Did you ever watch deaf interpreters on television and said to yourself, I could do that? Did you ever figure you could pull it off in a major state event, like, say, the burial ceremony of the world’s most beloved leader, in front of 100 international dignitaries and millions of viewers?
No? Not enough chutzpa, maybe?
Well, deaf people around the world and in South Africa, who were glued to the set Tuesday, watching the impressive, heart warming procession, were trying to understand what the deaf interpreter was saying, with an ever more sinking feeling that the man was not a deaf interpreter at all, but a fake.
They started tweeting their frustration, too. In droves. Especially sign language interpreters, who complained the signing by this interpreter was “making a mockery of our profession.”
Come to think of it, maybe Bibi was right to stay home and avoid the ceremony. Can you imagine what would have happened if this guy mis-interpreted his speech and the next day the trucks would show up to pick up 50,000 settlers?
Braam Jordaan, a deaf South African who serves as board member of the World Federation of the Deaf Youth Section (WFD), emailed SBS News in Australia that he was observing the man, and he had to be a fake.
“The structure of his hand, facial expressions and the body movements did not follow what the speaker was saying,” he told SBS.
According to Sheena Walters, the Oceania representative for the World Association of Sign Language Interpreters (WASLI), also thinks the signing used the guy was using had nothing in common with any accepted form of international or South African sign language.
“Most sign languages across the world share a similar structure and pattern and this person seems to be making a lot of repetitive signs and isn’t displaying the usual facial expression or structure of sign language that you would normally see,” she explained. “It seems quite obvious that the interpreter isn’t using South African sign language,” she told SBS.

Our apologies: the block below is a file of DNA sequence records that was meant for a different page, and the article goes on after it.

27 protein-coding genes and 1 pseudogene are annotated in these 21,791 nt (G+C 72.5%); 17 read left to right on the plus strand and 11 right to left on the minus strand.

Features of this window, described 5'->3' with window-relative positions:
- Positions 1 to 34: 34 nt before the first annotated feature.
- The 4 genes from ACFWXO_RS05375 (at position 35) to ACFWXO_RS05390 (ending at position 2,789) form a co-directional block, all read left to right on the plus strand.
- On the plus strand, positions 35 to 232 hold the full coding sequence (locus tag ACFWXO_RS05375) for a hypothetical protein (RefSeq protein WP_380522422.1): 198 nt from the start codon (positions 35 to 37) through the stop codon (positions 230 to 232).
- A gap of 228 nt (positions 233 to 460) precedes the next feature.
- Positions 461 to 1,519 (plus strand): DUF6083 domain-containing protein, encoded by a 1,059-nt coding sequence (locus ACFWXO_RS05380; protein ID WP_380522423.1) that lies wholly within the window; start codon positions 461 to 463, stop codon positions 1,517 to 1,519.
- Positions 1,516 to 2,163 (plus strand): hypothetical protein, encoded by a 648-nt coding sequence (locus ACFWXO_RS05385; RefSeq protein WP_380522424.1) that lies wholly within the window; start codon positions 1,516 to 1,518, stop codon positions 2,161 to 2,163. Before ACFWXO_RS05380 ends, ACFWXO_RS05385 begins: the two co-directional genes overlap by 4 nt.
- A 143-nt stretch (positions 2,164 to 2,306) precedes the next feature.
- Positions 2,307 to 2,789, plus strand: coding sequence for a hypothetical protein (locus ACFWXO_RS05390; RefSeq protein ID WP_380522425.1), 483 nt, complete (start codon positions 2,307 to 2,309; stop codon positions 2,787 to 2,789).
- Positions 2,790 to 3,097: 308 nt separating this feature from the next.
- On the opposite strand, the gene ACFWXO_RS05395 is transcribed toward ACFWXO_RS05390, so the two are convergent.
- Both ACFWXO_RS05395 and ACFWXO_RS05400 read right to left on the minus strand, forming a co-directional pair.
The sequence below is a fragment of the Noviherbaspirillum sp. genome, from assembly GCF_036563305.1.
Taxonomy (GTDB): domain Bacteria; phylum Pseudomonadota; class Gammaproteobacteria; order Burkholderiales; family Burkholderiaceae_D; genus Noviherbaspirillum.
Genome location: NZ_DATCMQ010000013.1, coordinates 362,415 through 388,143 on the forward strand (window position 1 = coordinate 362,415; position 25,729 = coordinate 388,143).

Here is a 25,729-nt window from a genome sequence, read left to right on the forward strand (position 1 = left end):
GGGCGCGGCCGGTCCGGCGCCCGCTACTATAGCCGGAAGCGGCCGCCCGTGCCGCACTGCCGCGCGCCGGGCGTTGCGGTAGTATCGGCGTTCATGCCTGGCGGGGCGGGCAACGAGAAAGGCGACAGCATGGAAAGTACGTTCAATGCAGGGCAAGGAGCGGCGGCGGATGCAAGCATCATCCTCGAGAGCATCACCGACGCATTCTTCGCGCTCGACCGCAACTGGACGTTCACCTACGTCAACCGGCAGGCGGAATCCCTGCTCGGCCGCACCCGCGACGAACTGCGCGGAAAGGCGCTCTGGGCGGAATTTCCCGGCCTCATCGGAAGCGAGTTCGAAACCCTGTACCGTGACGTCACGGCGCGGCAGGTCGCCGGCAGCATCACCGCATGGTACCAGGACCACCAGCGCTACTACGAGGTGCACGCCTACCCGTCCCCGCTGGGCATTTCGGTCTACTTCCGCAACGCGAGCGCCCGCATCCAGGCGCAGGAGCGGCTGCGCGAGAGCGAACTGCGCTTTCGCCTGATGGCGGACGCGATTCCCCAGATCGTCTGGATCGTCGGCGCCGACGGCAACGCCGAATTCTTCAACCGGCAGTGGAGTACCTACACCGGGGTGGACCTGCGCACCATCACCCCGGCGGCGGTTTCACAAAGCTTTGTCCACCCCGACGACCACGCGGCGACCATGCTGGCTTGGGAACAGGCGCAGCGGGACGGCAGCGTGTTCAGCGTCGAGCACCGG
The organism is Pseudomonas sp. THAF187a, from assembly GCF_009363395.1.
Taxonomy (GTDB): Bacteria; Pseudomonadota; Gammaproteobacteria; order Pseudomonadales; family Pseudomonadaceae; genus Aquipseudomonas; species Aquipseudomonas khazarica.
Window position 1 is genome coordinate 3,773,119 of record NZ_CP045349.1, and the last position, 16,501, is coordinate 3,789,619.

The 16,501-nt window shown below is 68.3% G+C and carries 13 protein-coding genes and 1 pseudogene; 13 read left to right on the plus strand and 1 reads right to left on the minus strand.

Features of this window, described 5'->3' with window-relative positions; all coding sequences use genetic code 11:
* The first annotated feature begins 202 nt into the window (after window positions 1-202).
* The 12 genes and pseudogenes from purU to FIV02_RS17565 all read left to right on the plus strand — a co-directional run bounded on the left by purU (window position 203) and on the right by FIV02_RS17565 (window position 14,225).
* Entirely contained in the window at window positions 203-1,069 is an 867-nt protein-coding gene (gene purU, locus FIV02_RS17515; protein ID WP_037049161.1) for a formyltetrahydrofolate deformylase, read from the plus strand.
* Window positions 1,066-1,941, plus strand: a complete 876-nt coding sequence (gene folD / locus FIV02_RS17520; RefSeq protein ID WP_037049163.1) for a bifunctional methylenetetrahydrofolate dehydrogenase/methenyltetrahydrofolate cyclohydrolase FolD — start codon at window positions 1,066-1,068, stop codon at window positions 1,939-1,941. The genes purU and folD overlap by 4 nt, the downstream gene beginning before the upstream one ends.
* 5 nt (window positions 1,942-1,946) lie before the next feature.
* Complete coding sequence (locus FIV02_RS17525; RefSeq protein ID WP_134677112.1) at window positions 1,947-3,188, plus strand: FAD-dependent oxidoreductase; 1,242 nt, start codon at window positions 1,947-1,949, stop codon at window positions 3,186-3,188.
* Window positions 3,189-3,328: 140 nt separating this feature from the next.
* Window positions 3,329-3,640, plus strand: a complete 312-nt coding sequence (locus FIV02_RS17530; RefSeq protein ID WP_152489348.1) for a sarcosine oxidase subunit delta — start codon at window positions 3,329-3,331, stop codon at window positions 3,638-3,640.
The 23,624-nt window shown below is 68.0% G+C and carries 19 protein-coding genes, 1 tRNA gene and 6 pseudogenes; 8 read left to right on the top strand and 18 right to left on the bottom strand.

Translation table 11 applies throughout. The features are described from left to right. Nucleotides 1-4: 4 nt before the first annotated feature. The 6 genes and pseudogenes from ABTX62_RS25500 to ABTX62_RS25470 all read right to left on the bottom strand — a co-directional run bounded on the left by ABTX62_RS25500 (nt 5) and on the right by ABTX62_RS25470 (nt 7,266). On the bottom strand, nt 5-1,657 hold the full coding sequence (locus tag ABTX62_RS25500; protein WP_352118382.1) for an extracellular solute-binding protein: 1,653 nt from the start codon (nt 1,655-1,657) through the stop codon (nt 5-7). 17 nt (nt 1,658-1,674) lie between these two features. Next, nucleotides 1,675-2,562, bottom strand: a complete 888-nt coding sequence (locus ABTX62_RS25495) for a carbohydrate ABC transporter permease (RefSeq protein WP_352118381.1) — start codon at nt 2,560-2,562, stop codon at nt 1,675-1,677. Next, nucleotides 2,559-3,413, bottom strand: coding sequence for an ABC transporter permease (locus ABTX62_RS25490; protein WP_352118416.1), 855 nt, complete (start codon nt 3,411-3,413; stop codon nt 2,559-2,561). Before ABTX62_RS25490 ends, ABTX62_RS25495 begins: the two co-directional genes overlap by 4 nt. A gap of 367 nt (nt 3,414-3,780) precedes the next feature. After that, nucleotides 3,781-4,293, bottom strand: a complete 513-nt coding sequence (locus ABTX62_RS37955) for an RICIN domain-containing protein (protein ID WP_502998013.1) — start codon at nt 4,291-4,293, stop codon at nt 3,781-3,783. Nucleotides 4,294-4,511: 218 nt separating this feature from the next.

Wilma Newhoudt, a deaf member of the South African Parliament and Vice President of the World Federation of the Deaf, said the incident was “shameful.”
She said the interpreter is not known to the deaf community of South Africa.
Braam Jordaan said “there have been question marks over the same interpreter at previous ANC events.”
So why didn’t they say something?
About the Author: Yori Yanover has been a working journalist since age 17, before he enlisted and worked for Ba'Machane Nachal. Since then he has worked for Israel Shelanu, the US supplement of Yedioth, JCN18.com, USAJewish.com, Lubavitch News Service, Arutz 7 (as DJ on the high seas), and the Grand Street News. He has published Dancing and Crying, a colorful and intimate portrait of the last two years in the life of the late Lubavitch Rebbe, (in Hebrew), and two fun books in English: The Cabalist's Daughter: A Novel of Practical Messianic Redemption, and How Would God REALLY Vote.
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